Should We Be Delighted With Zhongyu Gas Holdings Limited’s (HKG:3633) ROE Of 16%?

One of the best investments we can make is in our own knowledge and skill set. With that in mind, this article will work through how we can use Return On Equity (ROE) to better understand a business. By way of learning-by-doing, we’ll look at ROE to gain a better understanding of Zhongyu Gas Holdings Limited (HKG:3633).

Over the last twelve months Zhongyu Gas Holdings has recorded a ROE of 16%. That means that for every HK$1 worth of shareholders’ equity, it generated HK$0.16 in profit.

Check out our latest analysis for Zhongyu Gas Holdings

How Do I Calculate Return On Equity?

The formula for return on equity is:

Return on Equity = Net Profit (from continuing operations) ÷ Shareholders’ Equity

Or for Zhongyu Gas Holdings:

16% = HK$788m ÷ HK$5.0b (Based on the trailing twelve months to June 2019.)

Most readers would understand what net profit is, but it’s worth explaining the concept of shareholders’ equity. It is all earnings retained by the company, plus any capital paid in by shareholders. The easiest way to calculate shareholders’ equity is to subtract the company’s total liabilities from the total assets.

What Does Return On Equity Signify?

Return on Equity measures a company’s profitability against the profit it has kept for the business (plus any capital injections). The ‘return’ is the profit over the last twelve months. A higher profit will lead to a higher ROE. So, as a general rule, a high ROE is a good thing. That means ROE can be used to compare two businesses.

Does Zhongyu Gas Holdings Have A Good ROE?

One simple way to determine if a company has a good return on equity is to compare it to the average for its industry. However, this method is only useful as a rough check, because companies do differ quite a bit within the same industry classification. Pleasingly, Zhongyu Gas Holdings has a superior ROE than the average (11%) company in the Gas Utilities industry.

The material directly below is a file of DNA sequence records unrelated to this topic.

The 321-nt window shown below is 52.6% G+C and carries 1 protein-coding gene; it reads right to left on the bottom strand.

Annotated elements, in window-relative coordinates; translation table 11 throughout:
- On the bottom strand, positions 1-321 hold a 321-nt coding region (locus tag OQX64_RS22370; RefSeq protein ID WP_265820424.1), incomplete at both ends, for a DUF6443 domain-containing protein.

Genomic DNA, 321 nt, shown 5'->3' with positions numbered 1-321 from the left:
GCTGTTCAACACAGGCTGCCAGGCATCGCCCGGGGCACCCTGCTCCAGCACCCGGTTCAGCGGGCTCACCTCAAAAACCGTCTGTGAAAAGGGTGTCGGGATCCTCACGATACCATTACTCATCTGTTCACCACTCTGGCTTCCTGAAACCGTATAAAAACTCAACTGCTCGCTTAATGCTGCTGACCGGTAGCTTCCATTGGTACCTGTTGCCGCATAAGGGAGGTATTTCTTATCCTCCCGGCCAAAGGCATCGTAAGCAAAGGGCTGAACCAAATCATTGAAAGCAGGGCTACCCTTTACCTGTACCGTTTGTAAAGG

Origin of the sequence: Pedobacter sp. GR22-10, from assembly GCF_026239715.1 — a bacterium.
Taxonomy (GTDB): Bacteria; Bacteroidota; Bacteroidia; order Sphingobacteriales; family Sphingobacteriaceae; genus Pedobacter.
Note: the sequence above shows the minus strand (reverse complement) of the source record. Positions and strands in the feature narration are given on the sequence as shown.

SEHK:3633 Past Revenue and Net Income, March 5th 2020
SEHK:3633 Past Revenue and Net Income, March 5th 2020

That’s what I like to see. I usually take a closer look when a company has a better ROE than industry peers. For example you might check if insiders are buying shares.

The Importance Of Debt To Return On Equity

Most companies need money — from somewhere — to grow their profits. The cash for investment can come from prior year profits (retained earnings), issuing new shares, or borrowing. In the first two cases, the ROE will capture this use of capital to grow. In the latter case, the debt required for growth will boost returns, but will not impact the shareholders’ equity. In this manner the use of debt will boost ROE, even though the core economics of the business stay the same.

Zhongyu Gas Holdings’s Debt And Its 16% ROE

Zhongyu Gas Holdings clearly uses a significant amount of debt to boost returns, as it has a debt to equity ratio of 2.26. Its ROE is quite good but, it would have probably been lower without the use of debt. Investors should think carefully about how a company might perform if it was unable to borrow so easily, because credit markets do change over time.

The Key Takeaway

Return on equity is a useful indicator of the ability of a business to generate profits and return them to shareholders. In my book the highest quality companies have high return on equity, despite low debt. If two companies have around the same level of debt to equity, and one has a higher ROE, I’d generally prefer the one with higher ROE.

But when a business is high quality, the market often bids it up to a price that reflects this. Profit growth rates, versus the expectations reflected in the price of the stock, are a particularly important to consider. So I think it may be worth checking this free this detailed graph of past earnings, revenue and cash flow.

But note: Zhongyu Gas Holdings may not be the best stock to buy. So take a peek at this free list of interesting companies with high ROE and low debt.

If you spot an error that warrants correction, please contact the editor at editorial-team@simplywallst.com. This article by Simply Wall St is general in nature. It does not constitute a recommendation to buy or sell any stock, and does not take account of your objectives, or your financial situation. Simply Wall St has no position in the stocks mentioned.

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